Posts Tagged ‘dystopian’

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Escape Pod 701: Martian Chronicles (Part 2 of 2)

Martian Chronicles

by Cory Doctorow

I didn’t go back to the Junior Colonists’ Lounge for a whole week. Instead, I spent the time with my dad, who seemed pleasantly surprised that his son wanted to hang out with him. It made me feel bad, like I’d been neglecting him. But it also made me ask myself why my father didn’t think it was weird that I wasn’t spending any time with kids my age. Dad had always been busy on Earth, traveling half the time for work, spending his time at home with his computer over his face, barking angrily at it while his hands worked the keyboard like a mad player attacking a church-organ.

I didn’t mind, to be honest. Actually, I preferred it to those times when Dad decided to get all “dad-like” and insist on throwing a ball with me or take me to some kind of sports-match or play some game on the big living-room screen with me. It wasn’t that it wasn’t fun, but there was always a moment when we stopped talking about the game or the project and found ourselves sitting in awkward silence, trying to pretend that the reason we had nothing to say was that we were concentrating too hard on the matter at hand.

On Earth, Dad had been a hotshot statistical risk-analyst. This is not an easy thing to explain. But basically, what he did was tried to figure out how to balance investments to minimize risk. Say there’s an industry that benefits when someone finds a better way of growing wheat — the bread industry, say. And then there’s another industry that suffers when someone finds a better way of growing wheat, like, maybe, I don’t know, the corn industry? I forget how he explained this, to be honest, but this is generally the idea. So what he does is figures out how to invest some money in both industries, so that if someone finds a better wheat-growing technique, the investment in bread pays out, and if no one invents it, the investment in corn pays out. That’s the rough idea. What he did was like ten million times more complicated, though.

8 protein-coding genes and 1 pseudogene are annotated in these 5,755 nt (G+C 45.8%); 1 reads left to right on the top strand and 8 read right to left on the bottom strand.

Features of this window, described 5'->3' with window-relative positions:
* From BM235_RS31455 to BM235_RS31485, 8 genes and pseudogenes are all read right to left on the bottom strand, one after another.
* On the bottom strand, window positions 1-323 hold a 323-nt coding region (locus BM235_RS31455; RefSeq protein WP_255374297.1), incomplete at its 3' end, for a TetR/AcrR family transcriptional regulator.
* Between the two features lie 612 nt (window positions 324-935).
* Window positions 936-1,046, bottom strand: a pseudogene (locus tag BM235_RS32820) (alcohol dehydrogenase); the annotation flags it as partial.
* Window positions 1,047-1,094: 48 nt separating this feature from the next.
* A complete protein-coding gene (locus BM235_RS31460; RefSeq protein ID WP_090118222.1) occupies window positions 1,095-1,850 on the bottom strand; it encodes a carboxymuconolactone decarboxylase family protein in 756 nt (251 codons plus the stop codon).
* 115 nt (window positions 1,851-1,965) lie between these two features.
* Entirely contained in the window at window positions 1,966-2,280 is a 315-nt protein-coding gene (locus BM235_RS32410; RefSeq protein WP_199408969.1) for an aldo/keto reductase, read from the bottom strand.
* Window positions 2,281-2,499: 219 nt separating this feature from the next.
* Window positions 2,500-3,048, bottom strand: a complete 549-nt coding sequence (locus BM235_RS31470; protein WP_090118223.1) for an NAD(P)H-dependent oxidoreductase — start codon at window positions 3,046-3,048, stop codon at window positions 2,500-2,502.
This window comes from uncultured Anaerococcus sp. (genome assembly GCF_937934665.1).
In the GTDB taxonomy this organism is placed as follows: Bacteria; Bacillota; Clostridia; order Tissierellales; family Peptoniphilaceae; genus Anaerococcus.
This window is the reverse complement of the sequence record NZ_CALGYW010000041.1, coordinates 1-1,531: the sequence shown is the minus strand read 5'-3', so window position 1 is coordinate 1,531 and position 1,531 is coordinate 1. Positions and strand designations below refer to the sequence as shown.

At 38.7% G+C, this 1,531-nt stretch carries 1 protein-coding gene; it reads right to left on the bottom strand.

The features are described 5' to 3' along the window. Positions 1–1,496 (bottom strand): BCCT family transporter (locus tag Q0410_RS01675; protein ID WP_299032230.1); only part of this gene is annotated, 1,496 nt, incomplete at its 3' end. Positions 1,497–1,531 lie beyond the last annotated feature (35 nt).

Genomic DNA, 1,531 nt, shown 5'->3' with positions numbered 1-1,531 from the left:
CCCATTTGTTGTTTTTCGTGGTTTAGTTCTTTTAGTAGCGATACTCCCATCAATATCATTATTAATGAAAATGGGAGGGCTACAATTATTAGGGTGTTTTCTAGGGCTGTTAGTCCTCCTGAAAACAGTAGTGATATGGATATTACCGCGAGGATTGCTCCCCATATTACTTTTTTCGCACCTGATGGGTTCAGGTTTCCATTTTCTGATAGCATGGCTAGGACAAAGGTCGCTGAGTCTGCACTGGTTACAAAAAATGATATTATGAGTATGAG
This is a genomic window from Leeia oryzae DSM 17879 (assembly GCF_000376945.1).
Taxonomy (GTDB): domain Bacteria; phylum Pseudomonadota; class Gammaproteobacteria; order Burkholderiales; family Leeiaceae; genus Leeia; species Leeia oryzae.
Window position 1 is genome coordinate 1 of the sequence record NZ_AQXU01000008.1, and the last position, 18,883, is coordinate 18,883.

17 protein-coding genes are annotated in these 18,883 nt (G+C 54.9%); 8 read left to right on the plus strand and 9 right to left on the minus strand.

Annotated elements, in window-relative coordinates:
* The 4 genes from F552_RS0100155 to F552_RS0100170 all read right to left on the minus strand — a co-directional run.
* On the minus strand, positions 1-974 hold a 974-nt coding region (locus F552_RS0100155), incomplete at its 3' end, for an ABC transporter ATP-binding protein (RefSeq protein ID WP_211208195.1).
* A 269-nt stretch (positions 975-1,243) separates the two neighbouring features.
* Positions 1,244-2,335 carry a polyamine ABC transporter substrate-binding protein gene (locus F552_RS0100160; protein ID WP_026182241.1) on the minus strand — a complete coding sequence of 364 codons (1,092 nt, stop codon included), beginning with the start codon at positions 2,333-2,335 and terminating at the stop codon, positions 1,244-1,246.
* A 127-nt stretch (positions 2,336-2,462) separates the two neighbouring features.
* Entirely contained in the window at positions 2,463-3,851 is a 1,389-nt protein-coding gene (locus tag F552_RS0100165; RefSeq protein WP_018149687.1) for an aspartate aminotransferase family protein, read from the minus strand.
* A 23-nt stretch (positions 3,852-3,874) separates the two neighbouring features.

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Escape Pod 700: Martian Chronicles (Part 1 of 2)

Martian Chronicles

by Cory Doctorow

They say you can’t smell anything through a launch-hood, but I still smelled the pove in the next seat as the space-attendants strapped us into our acceleration couches and shone lights in our eyes and triple-checked the medical readouts on our wristlets to make sure our hearts wouldn’t explode when the rocket boosted us into orbit for transfer to the Eagle and the long, long trip to Mars.

He was skinny, but not normal-skinny, the kind of skinny you get from playing a lot of sports and taking the metabolism pills your parents got for you so you wouldn’t get teased at school. He was kind of pot-bellied with scrawny arms and sunken cheeks and he was brown-brown, like the brown Mom used to slather on after a day at the beach covered in factor-500 sunblock. Only he was the kind of all-over-even brown that you only got by being born brown.

He gave me a holy-crap-I’m-going-to-MARS smile and a brave thumbs-up and I couldn’t bring myself to snub him because he looked so damned happy about it. So I gave him the same thumbs up, rotating my wrist in the strap that held it onto the arm-rest so that I didn’t accidentally break my nose with my own hand when we “clawed our way out of the gravity well” (this was a phrase from the briefing seminars that they liked to repeat a lot. It had a lot of macho going for it).

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Escape Pod 623: Surveillance Fatigue

Surveillance Fatigue

by Jennifer R. Donohue

Is this woman a terrorist? It’s my job to decide.

My typical first step is social media, before I delve into the emails, the school records. Fortified with overbrewed office coffee, I take an afternoon and read through all three years of her 140-character thoughts, brief conversations with other users, occasional pictures. We’re encouraged to have our own process, and my entire workload, the entire organization’s workload, takes place on glowing screens large and small. We are constantly reading, listening, watching, bionic earbuds ensconced, AR glasses feeding us a constant stream of information. At the end of the day, we stumble out into natural light like people waking from a dream. The building which houses the organization is officially something too boring to look at twice, data storage or legal processing, office upon shell office of generic secretaries designed to deflect public inquiry.